Reginelli v. Boggs (majority)Annotate this Case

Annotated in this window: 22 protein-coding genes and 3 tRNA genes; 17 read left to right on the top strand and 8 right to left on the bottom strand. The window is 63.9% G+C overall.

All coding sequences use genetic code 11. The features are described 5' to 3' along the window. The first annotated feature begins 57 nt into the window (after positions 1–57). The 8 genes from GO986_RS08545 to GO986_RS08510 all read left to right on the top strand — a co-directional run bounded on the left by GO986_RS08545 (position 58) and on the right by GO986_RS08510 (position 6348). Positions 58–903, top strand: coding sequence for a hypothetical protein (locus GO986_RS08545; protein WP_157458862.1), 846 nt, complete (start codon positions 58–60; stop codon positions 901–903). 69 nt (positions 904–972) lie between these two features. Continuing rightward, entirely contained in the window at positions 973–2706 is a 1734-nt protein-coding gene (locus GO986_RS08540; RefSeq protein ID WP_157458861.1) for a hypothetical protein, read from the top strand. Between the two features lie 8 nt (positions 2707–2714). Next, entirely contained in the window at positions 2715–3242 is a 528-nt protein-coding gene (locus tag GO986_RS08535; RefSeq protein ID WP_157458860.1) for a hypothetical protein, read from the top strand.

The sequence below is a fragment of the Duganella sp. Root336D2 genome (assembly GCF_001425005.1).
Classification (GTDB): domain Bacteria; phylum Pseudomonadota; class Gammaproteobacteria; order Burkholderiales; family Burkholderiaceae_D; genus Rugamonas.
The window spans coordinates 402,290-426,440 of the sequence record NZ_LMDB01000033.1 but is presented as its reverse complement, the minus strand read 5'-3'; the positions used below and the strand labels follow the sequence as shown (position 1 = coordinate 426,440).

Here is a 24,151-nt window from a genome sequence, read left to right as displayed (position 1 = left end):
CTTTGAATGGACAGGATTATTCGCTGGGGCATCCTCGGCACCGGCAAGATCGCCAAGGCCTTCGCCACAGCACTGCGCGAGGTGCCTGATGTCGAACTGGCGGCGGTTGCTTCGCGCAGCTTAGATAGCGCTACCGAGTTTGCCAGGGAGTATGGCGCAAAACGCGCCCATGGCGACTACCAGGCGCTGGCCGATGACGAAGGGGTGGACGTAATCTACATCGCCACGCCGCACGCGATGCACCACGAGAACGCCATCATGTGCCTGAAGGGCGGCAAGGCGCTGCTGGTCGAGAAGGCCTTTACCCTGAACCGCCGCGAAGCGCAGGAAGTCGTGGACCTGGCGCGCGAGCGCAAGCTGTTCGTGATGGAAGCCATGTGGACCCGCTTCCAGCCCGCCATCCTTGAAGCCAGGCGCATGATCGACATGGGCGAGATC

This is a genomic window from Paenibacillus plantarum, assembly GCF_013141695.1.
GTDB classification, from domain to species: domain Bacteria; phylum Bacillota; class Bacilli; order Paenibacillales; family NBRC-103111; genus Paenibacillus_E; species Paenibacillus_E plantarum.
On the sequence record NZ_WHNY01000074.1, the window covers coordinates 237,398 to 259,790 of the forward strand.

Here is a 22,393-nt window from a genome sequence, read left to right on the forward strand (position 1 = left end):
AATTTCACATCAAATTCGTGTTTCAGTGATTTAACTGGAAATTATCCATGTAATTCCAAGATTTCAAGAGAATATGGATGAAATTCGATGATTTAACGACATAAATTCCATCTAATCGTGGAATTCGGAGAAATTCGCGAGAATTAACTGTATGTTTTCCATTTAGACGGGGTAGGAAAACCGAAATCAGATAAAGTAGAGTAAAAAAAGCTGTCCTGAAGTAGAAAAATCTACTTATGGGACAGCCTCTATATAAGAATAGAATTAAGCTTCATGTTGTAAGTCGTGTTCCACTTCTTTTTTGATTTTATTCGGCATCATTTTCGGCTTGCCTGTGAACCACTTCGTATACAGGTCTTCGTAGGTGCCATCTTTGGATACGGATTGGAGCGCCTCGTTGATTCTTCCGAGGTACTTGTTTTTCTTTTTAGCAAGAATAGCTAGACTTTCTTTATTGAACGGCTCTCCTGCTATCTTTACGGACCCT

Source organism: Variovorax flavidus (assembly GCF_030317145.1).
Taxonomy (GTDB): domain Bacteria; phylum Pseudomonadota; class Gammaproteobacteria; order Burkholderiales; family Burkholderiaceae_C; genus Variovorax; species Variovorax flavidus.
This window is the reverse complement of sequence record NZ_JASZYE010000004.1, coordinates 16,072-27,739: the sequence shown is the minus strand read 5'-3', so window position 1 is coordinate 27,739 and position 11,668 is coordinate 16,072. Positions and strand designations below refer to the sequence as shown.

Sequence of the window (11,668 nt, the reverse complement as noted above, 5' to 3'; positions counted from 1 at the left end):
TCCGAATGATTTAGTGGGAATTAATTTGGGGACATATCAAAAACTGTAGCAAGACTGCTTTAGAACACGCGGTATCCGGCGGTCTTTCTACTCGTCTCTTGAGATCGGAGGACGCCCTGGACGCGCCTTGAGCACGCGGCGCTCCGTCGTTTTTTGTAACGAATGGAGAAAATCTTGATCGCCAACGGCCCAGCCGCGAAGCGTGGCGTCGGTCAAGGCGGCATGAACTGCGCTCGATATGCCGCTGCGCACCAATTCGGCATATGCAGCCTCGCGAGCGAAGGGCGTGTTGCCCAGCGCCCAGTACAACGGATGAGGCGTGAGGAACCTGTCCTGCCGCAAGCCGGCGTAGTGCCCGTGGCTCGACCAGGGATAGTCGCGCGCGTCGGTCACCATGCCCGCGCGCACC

In a medical malpractice action, Monongahela Valley Hospital (“MVH”) contracted with UPMC Emergency Medicine, Inc. (“ERMI”) to provide staffing and administrative services for its emergency room. Both MVH and ERMI claimed the statutory evidentiary privilege in the Pennsylvania Peer Review Protection Act, 63 P.S. secs. 425.1-425.4 (PRPA) protected from disclosure the performance file of Marcellus Boggs, M.D. (“Dr. Boggs”) that had been prepared and maintained by Brenda Walther, M.D. (“Dr. Walther”), who served as the director of MVH’s emergency department and was Dr. Boggs’ supervisor. Dr. Boggs and Dr. Walther were employees of ERMI. In January 2011, Eleanor Reginelli was transported by ambulance to MVH’s emergency department with what she reported at the time to be gastric discomfort. She was treated by Dr. Boggs. Mrs. Reginelli and her husband, Orlando Reginelli, alleged Dr. Boggs failed to diagnose an emergent, underlying heart problem and discharged her without proper treatment. Several days later, Mrs. Reginelli suffered a heart attack. In 2012, the Reginellis filed an amended complaint containing four counts sounding in negligence. The Reginellis deposed, inter alia, Dr. Boggs and Dr. Walther. At her deposition, Dr. Walther testified that she prepared and maintained a “performance file” on Dr. Boggs as part of her regular practice of reviewing randomly selected charts associated with patients treated by Dr. Boggs (and other ERMI-employed emergency department physicians). In response, the Reginellis filed discovery requests directed to MVH requesting, among other things, “the complete ‘performance file’ for [Dr. Boggs] maintained by [Dr. Walther.]” MVH objected to production of the performance file, asserting that it was privileged by, inter alia, the PRPA. Under the facts presented in this case and the applicable statutory language of the PRPA, the Pennsylvania Supreme Court determined neither ERMI nor MVH could claim the evidentiary privilege: ERMI was not a “professional health care provider” under the PRPA, and the performance file at issue here was not generated or maintained by MVH’s peer review committee. Therefore, the Court affirmed the Superior Court to uphold the trial court’s ruling that PRPA’s evidentiary privilege had no application in this case.